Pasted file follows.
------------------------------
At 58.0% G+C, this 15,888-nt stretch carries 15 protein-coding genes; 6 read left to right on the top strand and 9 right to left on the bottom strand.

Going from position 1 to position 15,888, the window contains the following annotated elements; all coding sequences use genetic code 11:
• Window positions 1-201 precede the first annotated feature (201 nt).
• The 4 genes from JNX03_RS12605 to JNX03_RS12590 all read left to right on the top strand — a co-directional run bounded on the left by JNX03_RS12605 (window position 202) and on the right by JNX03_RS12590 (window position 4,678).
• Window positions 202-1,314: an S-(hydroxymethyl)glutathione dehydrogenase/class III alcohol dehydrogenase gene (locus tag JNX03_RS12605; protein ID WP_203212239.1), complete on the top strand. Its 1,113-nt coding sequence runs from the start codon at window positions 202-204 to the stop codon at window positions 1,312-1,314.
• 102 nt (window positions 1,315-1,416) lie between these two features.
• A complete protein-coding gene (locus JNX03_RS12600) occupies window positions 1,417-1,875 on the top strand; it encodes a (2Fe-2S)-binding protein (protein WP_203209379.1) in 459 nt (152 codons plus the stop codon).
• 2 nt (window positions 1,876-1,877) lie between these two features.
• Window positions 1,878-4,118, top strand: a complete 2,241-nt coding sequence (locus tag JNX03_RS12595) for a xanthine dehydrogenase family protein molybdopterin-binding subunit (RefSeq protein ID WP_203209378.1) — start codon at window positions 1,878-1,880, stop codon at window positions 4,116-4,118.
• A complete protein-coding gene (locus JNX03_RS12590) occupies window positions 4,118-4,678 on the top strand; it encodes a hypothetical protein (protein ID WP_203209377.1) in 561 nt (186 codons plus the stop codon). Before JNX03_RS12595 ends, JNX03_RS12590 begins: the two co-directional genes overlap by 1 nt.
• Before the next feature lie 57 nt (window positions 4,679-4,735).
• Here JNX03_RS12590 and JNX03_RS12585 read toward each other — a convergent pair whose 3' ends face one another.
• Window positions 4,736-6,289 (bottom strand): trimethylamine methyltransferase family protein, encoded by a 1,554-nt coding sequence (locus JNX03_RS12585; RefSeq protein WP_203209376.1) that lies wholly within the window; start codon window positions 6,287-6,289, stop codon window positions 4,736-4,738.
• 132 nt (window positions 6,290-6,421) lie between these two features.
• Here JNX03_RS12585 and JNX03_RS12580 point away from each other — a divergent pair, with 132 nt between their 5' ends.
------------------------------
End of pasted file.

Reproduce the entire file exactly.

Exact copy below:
At 58.0% G+C, this 15,888-nt stretch carries 15 protein-coding genes; 6 read left to right on the top strand and 9 right to left on the bottom strand.

Going from position 1 to position 15,888, the window contains the following annotated elements; all coding sequences use genetic code 11:
• Window positions 1-201 precede the first annotated feature (201 nt).
• The 4 genes from JNX03_RS12605 to JNX03_RS12590 all read left to right on the top strand — a co-directional run bounded on the left by JNX03_RS12605 (window position 202) and on the right by JNX03_RS12590 (window position 4,678).
• Window positions 202-1,314: an S-(hydroxymethyl)glutathione dehydrogenase/class III alcohol dehydrogenase gene (locus tag JNX03_RS12605; protein ID WP_203212239.1), complete on the top strand. Its 1,113-nt coding sequence runs from the start codon at window positions 202-204 to the stop codon at window positions 1,312-1,314.
• 102 nt (window positions 1,315-1,416) lie between these two features.
• A complete protein-coding gene (locus JNX03_RS12600) occupies window positions 1,417-1,875 on the top strand; it encodes a (2Fe-2S)-binding protein (protein WP_203209379.1) in 459 nt (152 codons plus the stop codon).
• 2 nt (window positions 1,876-1,877) lie between these two features.
• Window positions 1,878-4,118, top strand: a complete 2,241-nt coding sequence (locus tag JNX03_RS12595) for a xanthine dehydrogenase family protein molybdopterin-binding subunit (RefSeq protein ID WP_203209378.1) — start codon at window positions 1,878-1,880, stop codon at window positions 4,116-4,118.
• A complete protein-coding gene (locus JNX03_RS12590) occupies window positions 4,118-4,678 on the top strand; it encodes a hypothetical protein (protein ID WP_203209377.1) in 561 nt (186 codons plus the stop codon). Before JNX03_RS12595 ends, JNX03_RS12590 begins: the two co-directional genes overlap by 1 nt.
• Before the next feature lie 57 nt (window positions 4,679-4,735).
• Here JNX03_RS12590 and JNX03_RS12585 read toward each other — a convergent pair whose 3' ends face one another.
• Window positions 4,736-6,289 (bottom strand): trimethylamine methyltransferase family protein, encoded by a 1,554-nt coding sequence (locus JNX03_RS12585; RefSeq protein WP_203209376.1) that lies wholly within the window; start codon window positions 6,287-6,289, stop codon window positions 4,736-4,738.
• 132 nt (window positions 6,290-6,421) lie between these two features.
• Here JNX03_RS12585 and JNX03_RS12580 point away from each other — a divergent pair, with 132 nt between their 5' ends.